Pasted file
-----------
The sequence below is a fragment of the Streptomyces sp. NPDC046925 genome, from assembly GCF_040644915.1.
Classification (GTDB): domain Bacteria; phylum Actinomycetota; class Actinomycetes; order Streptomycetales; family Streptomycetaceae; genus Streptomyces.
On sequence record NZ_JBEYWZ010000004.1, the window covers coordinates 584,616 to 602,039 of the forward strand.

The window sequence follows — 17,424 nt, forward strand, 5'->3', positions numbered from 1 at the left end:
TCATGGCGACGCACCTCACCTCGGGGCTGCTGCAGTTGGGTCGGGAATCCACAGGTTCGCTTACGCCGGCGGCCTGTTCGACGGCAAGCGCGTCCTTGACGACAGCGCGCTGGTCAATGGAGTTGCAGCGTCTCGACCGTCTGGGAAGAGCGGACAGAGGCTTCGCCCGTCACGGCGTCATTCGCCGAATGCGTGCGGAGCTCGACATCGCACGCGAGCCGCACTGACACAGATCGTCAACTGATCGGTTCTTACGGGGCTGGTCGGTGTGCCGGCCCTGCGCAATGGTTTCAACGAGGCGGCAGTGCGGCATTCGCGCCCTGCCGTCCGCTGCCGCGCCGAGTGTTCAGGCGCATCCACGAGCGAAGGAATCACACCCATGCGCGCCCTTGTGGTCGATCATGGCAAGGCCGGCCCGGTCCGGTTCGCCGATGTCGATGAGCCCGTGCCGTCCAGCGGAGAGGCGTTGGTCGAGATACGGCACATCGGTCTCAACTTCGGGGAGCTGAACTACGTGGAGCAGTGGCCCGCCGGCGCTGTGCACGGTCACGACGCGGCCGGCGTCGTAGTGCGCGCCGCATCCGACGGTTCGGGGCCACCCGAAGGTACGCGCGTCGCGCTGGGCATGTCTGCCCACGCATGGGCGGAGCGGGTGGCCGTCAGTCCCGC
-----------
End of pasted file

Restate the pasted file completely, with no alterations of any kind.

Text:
The sequence below is a fragment of the Streptomyces sp. NPDC046925 genome, from assembly GCF_040644915.1.
Classification (GTDB): domain Bacteria; phylum Actinomycetota; class Actinomycetes; order Streptomycetales; family Streptomycetaceae; genus Streptomyces.
On sequence record NZ_JBEYWZ010000004.1, the window covers coordinates 584,616 to 602,039 of the forward strand.

The window sequence follows — 17,424 nt, forward strand, 5'->3', positions numbered from 1 at the left end:
TCATGGCGACGCACCTCACCTCGGGGCTGCTGCAGTTGGGTCGGGAATCCACAGGTTCGCTTACGCCGGCGGCCTGTTCGACGGCAAGCGCGTCCTTGACGACAGCGCGCTGGTCAATGGAGTTGCAGCGTCTCGACCGTCTGGGAAGAGCGGACAGAGGCTTCGCCCGTCACGGCGTCATTCGCCGAATGCGTGCGGAGCTCGACATCGCACGCGAGCCGCACTGACACAGATCGTCAACTGATCGGTTCTTACGGGGCTGGTCGGTGTGCCGGCCCTGCGCAATGGTTTCAACGAGGCGGCAGTGCGGCATTCGCGCCCTGCCGTCCGCTGCCGCGCCGAGTGTTCAGGCGCATCCACGAGCGAAGGAATCACACCCATGCGCGCCCTTGTGGTCGATCATGGCAAGGCCGGCCCGGTCCGGTTCGCCGATGTCGATGAGCCCGTGCCGTCCAGCGGAGAGGCGTTGGTCGAGATACGGCACATCGGTCTCAACTTCGGGGAGCTGAACTACGTGGAGCAGTGGCCCGCCGGCGCTGTGCACGGTCACGACGCGGCCGGCGTCGTAGTGCGCGCCGCATCCGACGGTTCGGGGCCACCCGAAGGTACGCGCGTCGCGCTGGGCATGTCTGCCCACGCATGGGCGGAGCGGGTGGCCGTCAGTCCCGC